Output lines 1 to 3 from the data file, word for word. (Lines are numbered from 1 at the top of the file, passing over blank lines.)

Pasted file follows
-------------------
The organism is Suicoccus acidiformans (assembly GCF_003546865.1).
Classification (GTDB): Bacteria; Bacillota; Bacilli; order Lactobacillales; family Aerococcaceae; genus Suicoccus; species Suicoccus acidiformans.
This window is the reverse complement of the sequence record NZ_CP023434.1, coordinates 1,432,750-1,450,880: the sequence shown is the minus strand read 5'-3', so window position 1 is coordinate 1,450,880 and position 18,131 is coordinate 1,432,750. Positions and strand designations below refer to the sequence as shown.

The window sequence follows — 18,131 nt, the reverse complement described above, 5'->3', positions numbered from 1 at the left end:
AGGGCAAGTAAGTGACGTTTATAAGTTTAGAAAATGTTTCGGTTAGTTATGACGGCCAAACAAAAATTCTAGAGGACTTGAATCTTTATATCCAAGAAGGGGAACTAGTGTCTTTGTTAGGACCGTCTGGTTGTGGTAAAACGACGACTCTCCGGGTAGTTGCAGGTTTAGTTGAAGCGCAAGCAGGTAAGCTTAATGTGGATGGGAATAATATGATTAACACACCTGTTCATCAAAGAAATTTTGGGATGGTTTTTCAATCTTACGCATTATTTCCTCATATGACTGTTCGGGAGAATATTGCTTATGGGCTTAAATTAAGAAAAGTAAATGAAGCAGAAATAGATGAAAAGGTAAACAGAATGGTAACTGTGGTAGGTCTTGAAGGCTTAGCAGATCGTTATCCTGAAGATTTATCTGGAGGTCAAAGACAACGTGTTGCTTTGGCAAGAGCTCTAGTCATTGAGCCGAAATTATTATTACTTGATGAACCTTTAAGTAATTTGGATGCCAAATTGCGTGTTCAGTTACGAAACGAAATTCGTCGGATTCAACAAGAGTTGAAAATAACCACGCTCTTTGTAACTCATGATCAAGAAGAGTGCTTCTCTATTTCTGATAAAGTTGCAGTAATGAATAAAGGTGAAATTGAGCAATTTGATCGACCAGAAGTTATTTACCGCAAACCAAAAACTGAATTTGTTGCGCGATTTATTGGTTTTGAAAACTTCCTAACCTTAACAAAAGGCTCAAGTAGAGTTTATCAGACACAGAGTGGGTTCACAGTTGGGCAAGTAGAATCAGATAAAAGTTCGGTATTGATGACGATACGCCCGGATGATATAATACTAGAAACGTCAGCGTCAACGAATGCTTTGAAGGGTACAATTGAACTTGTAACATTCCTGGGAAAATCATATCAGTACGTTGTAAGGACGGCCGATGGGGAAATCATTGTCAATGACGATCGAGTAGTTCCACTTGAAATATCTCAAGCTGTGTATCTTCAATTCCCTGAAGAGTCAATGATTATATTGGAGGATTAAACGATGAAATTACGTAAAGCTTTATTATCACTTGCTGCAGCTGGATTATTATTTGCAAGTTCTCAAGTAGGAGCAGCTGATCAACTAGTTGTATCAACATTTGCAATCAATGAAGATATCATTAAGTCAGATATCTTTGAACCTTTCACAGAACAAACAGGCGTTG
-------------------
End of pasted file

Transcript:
The organism is Suicoccus acidiformans (assembly GCF_003546865.1).
Classification (GTDB): Bacteria; Bacillota; Bacilli; order Lactobacillales; family Aerococcaceae; genus Suicoccus; species Suicoccus acidiformans.
This window is the reverse complement of the sequence record NZ_CP023434.1, coordinates 1,432,750-1,450,880: the sequence shown is the minus strand read 5'-3', so window position 1 is coordinate 1,450,880 and position 18,131 is coordinate 1,432,750. Positions and strand designations below refer to the sequence as shown.